Wednesday, January 27, 2010

Smart Market for Groundwater?

Another call for water markets to save the day - this time "Smart Markets" from the University of Canterbury.  Claiming to be a "triple win" situation.  The developers say:  "The “smart market” consists of a daily or weekly auction in which commercial users could trade water, cleared by a computer model. The computer model balances water in the catchment over time, ensuring rivers have flows and aquifers have sustainable levels."  What's a commercial user going to do if no water is available that week?  I guess he either raises his offer price or forgoes the use of water - hardly viable options for municipal water providers and many others.

They go on to say:  "Groundwater is even more complex due to underground flows and more serious due to over-allocated catchments. The new work solves all these problems in one stroke."  Great writing - makes one believe that solving these problems in one stroke is painless and easy as pie.  The market simply prices out enough people that sustainability is achieved.  It will be no less painful than any other method of achieving sustainability.  Besides, I still contend that purely allowing water to go to the highest bidder will affect agriculture (food production) unless other conditions are applied to compensate.  Currently ag use is the majority use in most areas with the least ability to compete in a market situation against municipalities and industry.  The triple win for water supply looks to me to be a tripling in everyone's grocery bills.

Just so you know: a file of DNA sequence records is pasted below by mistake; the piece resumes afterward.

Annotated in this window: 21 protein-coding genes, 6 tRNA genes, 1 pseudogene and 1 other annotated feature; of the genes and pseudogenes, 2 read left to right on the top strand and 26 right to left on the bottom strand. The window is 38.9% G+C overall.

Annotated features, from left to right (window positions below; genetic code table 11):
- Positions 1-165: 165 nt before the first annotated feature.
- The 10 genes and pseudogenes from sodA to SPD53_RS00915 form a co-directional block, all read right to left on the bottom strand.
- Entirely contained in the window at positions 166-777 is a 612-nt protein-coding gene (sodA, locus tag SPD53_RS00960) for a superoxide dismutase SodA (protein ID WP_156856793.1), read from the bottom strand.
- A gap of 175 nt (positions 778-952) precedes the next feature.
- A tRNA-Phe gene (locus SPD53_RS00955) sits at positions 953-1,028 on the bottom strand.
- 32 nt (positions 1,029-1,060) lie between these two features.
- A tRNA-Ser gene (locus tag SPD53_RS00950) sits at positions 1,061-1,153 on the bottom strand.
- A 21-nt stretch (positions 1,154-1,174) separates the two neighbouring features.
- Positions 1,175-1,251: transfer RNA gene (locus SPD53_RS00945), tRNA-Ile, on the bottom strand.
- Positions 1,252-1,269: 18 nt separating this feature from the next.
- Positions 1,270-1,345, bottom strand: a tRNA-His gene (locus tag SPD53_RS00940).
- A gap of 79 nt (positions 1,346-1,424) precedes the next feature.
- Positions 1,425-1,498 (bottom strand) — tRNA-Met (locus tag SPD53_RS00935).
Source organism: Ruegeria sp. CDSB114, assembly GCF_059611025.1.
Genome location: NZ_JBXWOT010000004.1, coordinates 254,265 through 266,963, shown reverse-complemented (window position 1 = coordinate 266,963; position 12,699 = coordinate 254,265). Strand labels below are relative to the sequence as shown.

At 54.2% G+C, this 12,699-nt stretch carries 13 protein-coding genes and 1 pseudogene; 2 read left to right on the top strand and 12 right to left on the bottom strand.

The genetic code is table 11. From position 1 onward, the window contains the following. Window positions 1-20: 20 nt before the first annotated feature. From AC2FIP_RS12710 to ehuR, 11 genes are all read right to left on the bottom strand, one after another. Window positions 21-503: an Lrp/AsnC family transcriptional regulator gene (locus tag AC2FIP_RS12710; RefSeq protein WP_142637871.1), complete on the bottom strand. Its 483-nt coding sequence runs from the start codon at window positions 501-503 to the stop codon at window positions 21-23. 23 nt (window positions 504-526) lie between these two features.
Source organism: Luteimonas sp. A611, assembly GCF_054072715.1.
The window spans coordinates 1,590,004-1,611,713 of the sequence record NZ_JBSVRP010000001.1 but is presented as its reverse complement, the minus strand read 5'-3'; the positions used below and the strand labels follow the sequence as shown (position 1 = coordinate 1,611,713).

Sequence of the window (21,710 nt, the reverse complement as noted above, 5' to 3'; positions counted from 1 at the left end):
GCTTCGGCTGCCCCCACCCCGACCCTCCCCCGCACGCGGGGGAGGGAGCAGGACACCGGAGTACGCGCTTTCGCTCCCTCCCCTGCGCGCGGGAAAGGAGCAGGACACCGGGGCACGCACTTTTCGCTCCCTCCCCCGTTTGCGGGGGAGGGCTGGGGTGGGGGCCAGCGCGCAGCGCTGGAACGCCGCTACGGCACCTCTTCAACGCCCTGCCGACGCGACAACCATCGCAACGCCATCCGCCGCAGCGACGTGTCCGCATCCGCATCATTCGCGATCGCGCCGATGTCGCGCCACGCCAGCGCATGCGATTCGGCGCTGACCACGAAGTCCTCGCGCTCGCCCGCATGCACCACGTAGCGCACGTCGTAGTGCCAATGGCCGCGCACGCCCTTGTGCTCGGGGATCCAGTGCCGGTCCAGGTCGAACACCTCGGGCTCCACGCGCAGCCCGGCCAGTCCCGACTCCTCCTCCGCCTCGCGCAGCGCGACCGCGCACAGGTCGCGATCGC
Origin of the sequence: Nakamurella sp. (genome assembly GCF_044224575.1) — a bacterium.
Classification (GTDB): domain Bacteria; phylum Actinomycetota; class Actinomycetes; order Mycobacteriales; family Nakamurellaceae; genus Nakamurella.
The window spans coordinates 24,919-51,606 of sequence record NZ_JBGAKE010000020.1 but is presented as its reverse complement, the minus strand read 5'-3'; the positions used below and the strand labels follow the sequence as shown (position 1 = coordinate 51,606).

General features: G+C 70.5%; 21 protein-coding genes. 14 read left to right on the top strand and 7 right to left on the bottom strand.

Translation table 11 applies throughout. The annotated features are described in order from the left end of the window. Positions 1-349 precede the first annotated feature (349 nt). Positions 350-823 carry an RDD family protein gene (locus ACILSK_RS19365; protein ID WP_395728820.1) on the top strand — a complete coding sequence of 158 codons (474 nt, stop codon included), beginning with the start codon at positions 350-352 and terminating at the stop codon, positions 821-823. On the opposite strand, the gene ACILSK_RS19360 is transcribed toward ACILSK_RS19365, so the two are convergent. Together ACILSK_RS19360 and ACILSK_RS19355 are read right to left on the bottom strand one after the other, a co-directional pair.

As always, maybe I'm missing the point completely, but achieving sustainability by any means is a daunting social, economic, legal and hydrologic task.  Markets usually address just the economics and hydrology of this problem and tend to ignore the social and legal aspects (trouble ahead?).  I'm just not convinced they are the best way in any situation but for the simplest of cases - small area, limited number of use types, not severly overappropriated, etc.

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